Common Blood Disorders | Gene Therapy
Thursday, May 20, 2021
There are several dozen companies working to develop gene or cell therapies for Sickle Cell Disease, Beta Thalassemia, and Fanconi Anemia. In some cases, there are enzyme replacement therapies that are deemed effective and safe. In other cases, the disease is only managed at best. This panel will address a number of questions that are particular to this class of genetic diseases:
- What are the pros and cons of various strategies for treatment? There are AAV-based editing, non-viral delivery even oligonucleotide recruitment of endogenous editing/repair mechanisms. Which approaches are most appropriate for which disease?
- How can companies increase the speed of recruitment for clinical trials when other treatments are available? What is the best approach to educate patients on a novel therapeutic?
- How do we best address ethnic and socio-economic diversity to be more representative of the target patient population?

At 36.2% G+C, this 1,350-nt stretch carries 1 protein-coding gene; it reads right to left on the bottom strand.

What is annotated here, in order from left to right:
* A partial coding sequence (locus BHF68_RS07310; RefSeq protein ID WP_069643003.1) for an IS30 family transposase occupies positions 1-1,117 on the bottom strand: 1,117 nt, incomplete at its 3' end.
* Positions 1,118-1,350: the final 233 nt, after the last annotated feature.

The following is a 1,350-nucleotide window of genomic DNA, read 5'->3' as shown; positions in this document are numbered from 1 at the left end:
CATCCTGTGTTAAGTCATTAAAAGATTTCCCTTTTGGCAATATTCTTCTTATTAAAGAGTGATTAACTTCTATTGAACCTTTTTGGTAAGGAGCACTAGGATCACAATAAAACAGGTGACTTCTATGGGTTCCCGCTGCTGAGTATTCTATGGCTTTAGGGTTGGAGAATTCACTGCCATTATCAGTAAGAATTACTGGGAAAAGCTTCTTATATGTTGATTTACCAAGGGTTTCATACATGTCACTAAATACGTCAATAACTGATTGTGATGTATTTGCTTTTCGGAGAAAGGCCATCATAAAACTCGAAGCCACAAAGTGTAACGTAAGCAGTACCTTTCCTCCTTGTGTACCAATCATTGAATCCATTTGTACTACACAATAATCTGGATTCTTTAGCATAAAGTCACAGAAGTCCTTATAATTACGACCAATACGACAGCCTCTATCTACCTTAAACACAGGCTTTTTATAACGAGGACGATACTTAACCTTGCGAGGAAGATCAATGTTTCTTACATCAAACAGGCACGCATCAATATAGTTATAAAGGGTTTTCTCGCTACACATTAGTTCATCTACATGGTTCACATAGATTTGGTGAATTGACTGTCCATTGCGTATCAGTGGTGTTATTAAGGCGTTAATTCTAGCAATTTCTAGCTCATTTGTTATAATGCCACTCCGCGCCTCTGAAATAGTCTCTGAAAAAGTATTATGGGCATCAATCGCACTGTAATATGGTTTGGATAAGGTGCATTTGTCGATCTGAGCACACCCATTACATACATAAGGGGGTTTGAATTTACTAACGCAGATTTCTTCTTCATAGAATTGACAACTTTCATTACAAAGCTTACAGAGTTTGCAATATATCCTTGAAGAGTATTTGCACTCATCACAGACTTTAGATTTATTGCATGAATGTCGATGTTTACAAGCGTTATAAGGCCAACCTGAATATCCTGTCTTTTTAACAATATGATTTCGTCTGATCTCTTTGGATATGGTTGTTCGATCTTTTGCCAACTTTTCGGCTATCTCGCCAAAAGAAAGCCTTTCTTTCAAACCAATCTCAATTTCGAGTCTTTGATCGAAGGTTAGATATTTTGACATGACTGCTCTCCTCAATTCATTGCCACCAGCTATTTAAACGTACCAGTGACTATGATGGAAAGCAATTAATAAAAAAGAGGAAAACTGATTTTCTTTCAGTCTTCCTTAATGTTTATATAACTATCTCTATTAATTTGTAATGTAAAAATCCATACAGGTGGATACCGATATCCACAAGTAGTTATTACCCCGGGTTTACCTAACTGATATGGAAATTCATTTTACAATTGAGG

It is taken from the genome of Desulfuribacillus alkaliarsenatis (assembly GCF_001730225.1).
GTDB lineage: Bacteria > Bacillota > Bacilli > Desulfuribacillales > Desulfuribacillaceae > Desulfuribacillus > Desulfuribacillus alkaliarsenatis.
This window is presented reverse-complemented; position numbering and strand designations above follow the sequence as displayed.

- How long do we have to follow up with the patients from the scientific, patient’s community, and payer points of view? What are the current FDA and EMA guidelines for long-term follow-up?
- Where are we with regards to surrogate endpoints and their application to clinically meaningful endpoints?
- What are the emerging ethical dilemmas in pediatric gene therapy research? Are there challenges with informed consent and pediatric assent for trial participation?
- Are there differences in reimbursement policies for these different blood disorders? Clearly durability of response is a big factor. Are there other considerations?
Q&A03:55 PM – 04:15 PM